As I came down the escalator at the library, the man in front of me apologized when he saw that I had stopped behind him. He gently moved his cane-carrying companion over to one side, apologized again, and motioned me past.
Years ago, I might not have thought twice about it. Now, having a family member for whom movements such as standing up can be painful because of degenerative arthritis has made me more aware—perhaps nowhere more so than at church.
Growing up as a cradle Presbyterian and a preacher’s kid, Presbyterianism was my sociocultural world. When my father got angry with me or my sister, he would often preface his remarks with the exasperated endearment, “Child of the covenant!”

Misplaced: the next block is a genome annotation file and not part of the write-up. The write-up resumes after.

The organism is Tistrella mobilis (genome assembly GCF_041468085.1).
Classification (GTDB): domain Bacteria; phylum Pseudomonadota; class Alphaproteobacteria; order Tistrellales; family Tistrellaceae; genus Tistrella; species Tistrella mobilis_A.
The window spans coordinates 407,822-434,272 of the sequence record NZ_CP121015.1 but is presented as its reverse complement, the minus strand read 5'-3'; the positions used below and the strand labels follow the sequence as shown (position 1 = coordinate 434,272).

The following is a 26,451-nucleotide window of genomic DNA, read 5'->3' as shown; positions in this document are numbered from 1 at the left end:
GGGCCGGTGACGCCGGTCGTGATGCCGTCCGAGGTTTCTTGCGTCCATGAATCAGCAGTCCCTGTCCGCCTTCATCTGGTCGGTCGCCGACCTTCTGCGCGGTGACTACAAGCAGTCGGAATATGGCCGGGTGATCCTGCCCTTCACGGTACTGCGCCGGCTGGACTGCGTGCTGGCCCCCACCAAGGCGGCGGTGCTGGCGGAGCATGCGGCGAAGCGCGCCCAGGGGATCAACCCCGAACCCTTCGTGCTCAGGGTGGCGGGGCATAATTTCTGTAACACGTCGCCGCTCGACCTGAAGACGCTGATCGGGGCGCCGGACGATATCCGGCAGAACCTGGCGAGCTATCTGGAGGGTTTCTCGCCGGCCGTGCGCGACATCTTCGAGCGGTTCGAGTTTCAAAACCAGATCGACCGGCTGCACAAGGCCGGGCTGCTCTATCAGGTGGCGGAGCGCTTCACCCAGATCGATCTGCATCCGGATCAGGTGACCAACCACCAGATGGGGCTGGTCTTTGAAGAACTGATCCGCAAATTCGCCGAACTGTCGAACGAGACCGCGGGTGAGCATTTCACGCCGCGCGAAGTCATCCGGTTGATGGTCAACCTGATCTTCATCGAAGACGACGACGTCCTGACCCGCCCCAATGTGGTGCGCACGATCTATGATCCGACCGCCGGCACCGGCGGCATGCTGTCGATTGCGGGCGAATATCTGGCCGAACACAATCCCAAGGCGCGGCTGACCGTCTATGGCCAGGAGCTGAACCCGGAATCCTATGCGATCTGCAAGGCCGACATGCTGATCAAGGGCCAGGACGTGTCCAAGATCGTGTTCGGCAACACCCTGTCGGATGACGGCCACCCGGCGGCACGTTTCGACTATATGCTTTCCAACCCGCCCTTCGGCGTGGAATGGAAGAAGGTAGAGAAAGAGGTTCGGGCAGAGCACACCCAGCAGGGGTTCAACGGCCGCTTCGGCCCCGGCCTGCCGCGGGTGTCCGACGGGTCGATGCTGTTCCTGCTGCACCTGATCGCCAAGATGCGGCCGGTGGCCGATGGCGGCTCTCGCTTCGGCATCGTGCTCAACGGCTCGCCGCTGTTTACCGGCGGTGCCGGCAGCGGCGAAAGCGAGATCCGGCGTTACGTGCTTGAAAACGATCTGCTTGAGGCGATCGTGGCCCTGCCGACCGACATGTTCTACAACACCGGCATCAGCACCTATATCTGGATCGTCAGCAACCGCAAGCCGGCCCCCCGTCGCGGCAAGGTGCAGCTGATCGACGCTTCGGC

Accumulation of wealth beyond meeting our basic needs doesn’t make us more content, studies show. Dr. Michael Finkelstein says that contentment takes practice. Think back on a time when you felt a sense of contentment, he says—it likely didn’t come from material possessions. “Our task is to simply discover where [contentment] resides” and focus on those times and places. It helps to “practice thinking, believing, and saying that you’re grateful and thankful for what you’ve been given” (excerpt from Slow Medicine: Hope and Healing for Chronic Illness in Utne, July).